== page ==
The other day I was thinking about what my biggest pet peeves are when reading a review, and while there are a few, instead of listing them I figured I’d write about what I consider to be the biggest one.
And that pet peeve is when someone writes in a way that completely lacks diplomacy.
First off, I absolutely acknowledge that someone’s blog is their own blog. They can write whatever they want, however they want. That is their right. But I, as a reader, also have the right to dislike what I read. Which is why I don’t see any issue with writing about what I don’t like to read in someone’s review.
As I mentioned, there are several things that will turn me off from a review. But after thinking through the list I had come up with in my head, I realized that none were as irritating to read as a review that is completely undiplomatic.
What do I mean by that?
My personal interpretation is that it’s when someone writes in a way that carries a “I’m right, and you’re wrong” tone. Basically when it feels like someone is stating facts when they are in fact, not facts, and just opinions.
But it’s not necessarily just that tone that gets me. What really gets me is when you couple that tone with disingenuous, nonsensical, or irrelevant arguments. Fact is, some things are facts. But in a review, most things aren’t. What generally irritates me the most is when someone writes a bad argument with a very standoffish tone.
I feel like this sort of thing is more common in negative reviews, but it’s definitely possible in overly positive reviews that refuse to acknowledge any issues and possibly throw out jabs towards those who didn’t like the anime.
I’ll try to construct an example of this.
Let’s say you’re reading a review of Overlord. The writer disliked it, and the writer’s arguments are something like:
“The worst part of Overlord is that there are no redeeming qualities. It’s just such a cringeworthy power fantasy that finishing the anime was a challenge. Honestly, I don’t even see what Overlord was trying to accomplish – people can just watch One Punch Man if they want an example of a proper overpowered protagonist. Why even watch Overlord? Also, video games aren’t fantasy, they need to stop tagging anime like this as fantasy. It’s not. If you want actual fantasy, do yourself a favour and watch Spice and Wolf instead of this video game trash.”
Admittedly, it was difficult for me to think that up. But it does have that sort of standoffish tone I was trying to explain, coupled with some awful arguments for why “Overlord is a bad anime”.
Ultimately though, it’s the lack of diplomacy, not the arguments, that gets me. Because even that paragraph could be saved with a little diplomacy in the writing. Honestly, you can say ANYTHING, and if it’s diplomatic enough, I’ll be right there nodding my head and having no issue with it. It’s often not WHAT is said, but just HOW it’s said that’s the issue.
“For me personally, Overlord just had no real redeeming qualities. While I know many others like power fantasy anime, there are only a few anime in that field that I’ve actually enjoyed, like One Punch Man (which you should check out if you like overpowered protagonists). Unfortunately, Overlord didn’t do it for me there and so I had trouble finishing it. Also, while Overlord has fantastical elements, I tend to prefer a more classical fantasy anime that doesn’t incorporate video game mechanics. Like Spice and Wolf.”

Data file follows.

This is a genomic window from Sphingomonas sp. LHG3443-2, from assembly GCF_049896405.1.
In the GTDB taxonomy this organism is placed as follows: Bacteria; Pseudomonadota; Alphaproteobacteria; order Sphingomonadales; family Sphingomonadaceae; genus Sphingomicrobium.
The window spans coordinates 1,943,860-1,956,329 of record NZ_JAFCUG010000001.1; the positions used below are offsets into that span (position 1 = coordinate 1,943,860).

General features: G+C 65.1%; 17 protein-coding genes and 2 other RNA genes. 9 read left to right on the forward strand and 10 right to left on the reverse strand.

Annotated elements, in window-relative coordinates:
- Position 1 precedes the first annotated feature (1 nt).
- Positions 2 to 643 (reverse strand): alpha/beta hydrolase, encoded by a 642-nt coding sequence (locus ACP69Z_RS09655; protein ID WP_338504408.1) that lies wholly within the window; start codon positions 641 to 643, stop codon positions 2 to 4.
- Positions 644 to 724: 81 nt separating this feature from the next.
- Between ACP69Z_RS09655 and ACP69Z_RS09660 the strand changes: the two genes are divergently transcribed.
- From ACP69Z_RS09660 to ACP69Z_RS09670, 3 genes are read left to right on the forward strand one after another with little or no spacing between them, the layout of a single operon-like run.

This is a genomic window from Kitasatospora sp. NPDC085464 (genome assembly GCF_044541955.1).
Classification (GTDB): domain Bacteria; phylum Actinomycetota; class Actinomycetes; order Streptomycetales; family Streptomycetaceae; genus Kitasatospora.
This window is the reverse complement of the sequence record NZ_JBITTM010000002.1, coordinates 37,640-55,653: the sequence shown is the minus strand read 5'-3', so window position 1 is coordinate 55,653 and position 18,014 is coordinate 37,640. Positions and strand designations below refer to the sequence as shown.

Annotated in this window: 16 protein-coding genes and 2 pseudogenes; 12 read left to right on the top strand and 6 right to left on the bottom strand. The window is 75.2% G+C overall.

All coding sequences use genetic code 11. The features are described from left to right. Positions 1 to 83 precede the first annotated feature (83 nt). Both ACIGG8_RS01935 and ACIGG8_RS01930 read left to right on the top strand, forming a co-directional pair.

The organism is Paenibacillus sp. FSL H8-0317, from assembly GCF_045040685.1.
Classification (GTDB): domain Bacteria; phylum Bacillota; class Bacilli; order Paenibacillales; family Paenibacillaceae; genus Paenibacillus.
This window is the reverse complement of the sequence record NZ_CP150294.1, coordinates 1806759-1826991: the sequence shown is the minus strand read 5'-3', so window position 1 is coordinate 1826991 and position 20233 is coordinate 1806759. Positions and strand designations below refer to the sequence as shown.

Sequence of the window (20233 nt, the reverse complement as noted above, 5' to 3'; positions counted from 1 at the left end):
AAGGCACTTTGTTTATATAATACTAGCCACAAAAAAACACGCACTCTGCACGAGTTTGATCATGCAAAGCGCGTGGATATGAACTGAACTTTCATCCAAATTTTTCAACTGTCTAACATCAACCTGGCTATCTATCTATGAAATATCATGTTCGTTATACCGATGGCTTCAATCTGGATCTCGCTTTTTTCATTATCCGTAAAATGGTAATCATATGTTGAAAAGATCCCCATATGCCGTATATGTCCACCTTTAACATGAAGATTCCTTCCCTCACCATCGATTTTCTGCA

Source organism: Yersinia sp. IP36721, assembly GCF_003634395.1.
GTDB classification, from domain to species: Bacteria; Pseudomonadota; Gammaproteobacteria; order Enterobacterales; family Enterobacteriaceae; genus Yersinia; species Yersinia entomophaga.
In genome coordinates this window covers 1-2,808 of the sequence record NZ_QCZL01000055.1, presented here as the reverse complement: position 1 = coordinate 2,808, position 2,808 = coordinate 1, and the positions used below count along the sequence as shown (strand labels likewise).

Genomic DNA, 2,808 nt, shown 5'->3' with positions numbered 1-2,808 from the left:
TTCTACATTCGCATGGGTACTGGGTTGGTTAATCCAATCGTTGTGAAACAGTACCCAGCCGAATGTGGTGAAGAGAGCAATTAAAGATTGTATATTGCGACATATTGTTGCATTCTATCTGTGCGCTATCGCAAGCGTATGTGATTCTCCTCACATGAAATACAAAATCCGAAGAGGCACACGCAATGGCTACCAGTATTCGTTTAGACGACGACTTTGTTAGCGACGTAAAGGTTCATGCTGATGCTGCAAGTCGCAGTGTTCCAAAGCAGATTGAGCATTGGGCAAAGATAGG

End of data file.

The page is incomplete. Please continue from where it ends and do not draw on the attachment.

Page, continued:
A little diplomacy goes a long way, I think. It’s all about adding that emphasis on individual opinion, as well as acknowledging that others may think differently.
And you really can say anything, it’s all about how it’s said.
“Erased was a bad anime not worth finishing. Why? There were no mechs. Despite the poster clearly making it look like a mecha anime. Instead of having mechs, they decided to make this boring anime that’s been done a million times before, seriously. They could have easily put some mechs in the anime. I had to suffer through several episodes of the anime just to realize that it was a total waste of time.”
“I couldn’t finish Erased. This may sound stupid, but the reason I didn’t enjoy it was that I thought it was going to be a mecha anime and it wasn’t. Before starting it, I saw the poster for it and for some reason I thought it looked like two characters inside the cockpit of a mech. So, I figured that it was going to a mecha anime following those two characters. Unfortunately, I couldn’t finish it because I was really expecting a mecha anime, and not a drama or whatever Erased actually is.”
Just wanted to throw another example out there because it really is the tone that’s the issue.
You can write that “Divine Gate is a good anime because the characters have interesting names” or that “I didn’t like Sword Art Online because it didn’t take place in France”, and if it’s diplomatic enough, I’ll just nod my head and think something like “I can see where they’re coming from” or “I don’t quite understand, but alright” without issue.
That’s really about all I wanted to say about this topic.
For me, it really just comes down to how the writer goes about framing their opinions. Because in the end, they are just opinions. And while it’s expected that someone’s blog post is going to contain their personal opinion, I still don’t appreciate reading something that is written in such an undiplomatic way when I know that the writer could have easily framed their opinions differently.
Of course, I also appreciate a good argument in a review, especially if the writer wants to convince me of something.
But the point I wanted to get across here is that the argument itself isn’t even the issue.
It’s all about that diplomacy – the art of dealing with people in a sensitive and tactful way.
Until next time,
Thanks for reading.